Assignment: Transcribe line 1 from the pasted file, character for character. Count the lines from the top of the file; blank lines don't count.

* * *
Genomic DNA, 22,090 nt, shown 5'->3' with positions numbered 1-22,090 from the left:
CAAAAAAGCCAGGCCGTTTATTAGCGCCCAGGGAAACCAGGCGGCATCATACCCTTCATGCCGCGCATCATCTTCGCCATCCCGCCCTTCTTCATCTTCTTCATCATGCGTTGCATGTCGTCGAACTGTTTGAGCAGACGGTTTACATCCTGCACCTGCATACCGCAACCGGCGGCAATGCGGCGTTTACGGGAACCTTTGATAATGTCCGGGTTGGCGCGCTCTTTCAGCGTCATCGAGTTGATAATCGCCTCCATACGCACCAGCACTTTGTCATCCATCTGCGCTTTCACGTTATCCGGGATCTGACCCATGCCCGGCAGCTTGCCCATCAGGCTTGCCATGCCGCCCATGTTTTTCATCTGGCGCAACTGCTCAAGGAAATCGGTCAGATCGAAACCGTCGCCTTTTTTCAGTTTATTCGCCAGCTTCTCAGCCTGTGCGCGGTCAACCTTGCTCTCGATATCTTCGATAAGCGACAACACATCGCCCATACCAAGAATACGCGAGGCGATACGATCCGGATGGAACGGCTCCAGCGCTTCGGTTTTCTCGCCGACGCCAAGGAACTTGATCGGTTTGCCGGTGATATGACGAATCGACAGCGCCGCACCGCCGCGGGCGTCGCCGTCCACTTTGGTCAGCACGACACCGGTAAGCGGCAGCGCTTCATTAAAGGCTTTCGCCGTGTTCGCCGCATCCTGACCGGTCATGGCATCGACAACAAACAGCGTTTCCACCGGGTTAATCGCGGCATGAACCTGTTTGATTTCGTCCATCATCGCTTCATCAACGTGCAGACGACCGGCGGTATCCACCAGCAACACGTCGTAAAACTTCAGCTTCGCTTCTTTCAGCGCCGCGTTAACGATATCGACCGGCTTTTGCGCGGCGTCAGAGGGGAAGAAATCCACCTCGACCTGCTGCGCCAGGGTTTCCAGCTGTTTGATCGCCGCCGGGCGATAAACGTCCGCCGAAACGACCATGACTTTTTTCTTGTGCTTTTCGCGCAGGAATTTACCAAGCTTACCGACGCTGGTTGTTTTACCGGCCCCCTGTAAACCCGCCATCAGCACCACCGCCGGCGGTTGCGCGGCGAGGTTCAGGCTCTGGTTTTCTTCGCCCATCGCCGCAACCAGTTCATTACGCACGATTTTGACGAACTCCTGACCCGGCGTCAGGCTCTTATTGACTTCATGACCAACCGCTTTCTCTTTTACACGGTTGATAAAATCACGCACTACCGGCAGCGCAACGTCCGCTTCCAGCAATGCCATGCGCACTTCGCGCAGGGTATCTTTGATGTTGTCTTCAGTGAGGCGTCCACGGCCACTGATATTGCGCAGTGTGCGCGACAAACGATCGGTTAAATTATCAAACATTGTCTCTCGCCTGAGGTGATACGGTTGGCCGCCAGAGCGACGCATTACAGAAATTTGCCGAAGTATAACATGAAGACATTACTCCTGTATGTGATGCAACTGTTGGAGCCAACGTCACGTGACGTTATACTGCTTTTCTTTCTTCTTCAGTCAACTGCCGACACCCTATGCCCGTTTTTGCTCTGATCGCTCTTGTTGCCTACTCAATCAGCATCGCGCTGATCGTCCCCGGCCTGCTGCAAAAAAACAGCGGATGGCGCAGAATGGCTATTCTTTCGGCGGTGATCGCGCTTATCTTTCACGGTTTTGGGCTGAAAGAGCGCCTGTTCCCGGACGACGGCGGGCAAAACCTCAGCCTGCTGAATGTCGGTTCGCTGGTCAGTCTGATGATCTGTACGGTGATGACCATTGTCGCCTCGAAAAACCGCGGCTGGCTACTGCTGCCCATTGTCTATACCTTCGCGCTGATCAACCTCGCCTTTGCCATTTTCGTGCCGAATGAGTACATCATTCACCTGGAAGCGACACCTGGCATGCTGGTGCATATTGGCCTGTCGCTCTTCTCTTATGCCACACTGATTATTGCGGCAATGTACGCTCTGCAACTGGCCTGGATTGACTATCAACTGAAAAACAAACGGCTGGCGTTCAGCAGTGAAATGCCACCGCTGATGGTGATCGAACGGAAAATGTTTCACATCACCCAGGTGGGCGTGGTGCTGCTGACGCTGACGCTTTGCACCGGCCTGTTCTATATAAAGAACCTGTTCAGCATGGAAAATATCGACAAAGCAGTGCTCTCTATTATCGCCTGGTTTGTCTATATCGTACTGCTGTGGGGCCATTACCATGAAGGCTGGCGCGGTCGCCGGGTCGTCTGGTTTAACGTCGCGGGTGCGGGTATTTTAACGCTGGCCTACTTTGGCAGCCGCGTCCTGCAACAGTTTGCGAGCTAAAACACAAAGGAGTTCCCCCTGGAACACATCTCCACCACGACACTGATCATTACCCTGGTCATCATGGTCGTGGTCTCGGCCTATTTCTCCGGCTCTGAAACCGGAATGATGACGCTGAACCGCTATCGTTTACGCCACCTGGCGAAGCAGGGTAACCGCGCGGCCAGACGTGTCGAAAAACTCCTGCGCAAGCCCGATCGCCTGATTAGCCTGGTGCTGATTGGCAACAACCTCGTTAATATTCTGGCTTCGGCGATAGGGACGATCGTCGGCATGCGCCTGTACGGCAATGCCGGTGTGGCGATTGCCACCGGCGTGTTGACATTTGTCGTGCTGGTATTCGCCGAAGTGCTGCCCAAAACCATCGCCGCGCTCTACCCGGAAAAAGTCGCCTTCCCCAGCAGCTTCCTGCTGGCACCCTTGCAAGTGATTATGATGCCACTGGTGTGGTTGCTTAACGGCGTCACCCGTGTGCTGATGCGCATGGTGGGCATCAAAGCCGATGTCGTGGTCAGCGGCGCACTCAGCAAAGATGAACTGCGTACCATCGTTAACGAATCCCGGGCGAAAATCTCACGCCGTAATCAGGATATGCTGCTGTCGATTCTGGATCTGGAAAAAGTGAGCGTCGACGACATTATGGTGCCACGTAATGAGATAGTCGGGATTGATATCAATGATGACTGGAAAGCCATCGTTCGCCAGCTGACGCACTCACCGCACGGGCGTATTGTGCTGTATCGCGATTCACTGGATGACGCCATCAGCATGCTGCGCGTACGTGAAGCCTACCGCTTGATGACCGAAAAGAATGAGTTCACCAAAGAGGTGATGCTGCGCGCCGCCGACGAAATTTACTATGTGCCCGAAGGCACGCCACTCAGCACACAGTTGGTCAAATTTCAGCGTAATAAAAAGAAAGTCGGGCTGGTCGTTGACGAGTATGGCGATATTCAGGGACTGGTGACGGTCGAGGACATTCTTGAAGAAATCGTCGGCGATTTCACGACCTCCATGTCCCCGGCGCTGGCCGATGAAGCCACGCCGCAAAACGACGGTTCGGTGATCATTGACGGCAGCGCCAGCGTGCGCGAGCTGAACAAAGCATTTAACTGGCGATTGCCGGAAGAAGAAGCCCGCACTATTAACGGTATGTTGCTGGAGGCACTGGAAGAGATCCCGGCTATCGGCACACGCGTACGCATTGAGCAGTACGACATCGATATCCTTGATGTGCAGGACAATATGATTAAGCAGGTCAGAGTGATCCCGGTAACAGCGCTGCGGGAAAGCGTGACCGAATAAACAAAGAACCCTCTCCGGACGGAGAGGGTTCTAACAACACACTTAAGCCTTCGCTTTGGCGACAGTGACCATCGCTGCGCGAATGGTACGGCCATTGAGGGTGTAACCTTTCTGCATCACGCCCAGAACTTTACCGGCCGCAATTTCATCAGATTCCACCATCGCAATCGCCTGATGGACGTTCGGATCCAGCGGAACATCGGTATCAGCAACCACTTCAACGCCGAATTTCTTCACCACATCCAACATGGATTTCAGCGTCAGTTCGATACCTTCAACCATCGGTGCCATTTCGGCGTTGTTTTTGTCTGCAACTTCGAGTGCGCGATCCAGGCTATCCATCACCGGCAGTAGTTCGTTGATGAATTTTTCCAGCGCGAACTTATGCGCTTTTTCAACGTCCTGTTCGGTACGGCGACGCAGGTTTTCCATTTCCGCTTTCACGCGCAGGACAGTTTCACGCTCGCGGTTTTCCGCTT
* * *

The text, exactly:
Genomic DNA, 22,090 nt, shown 5'->3' with positions numbered 1-22,090 from the left: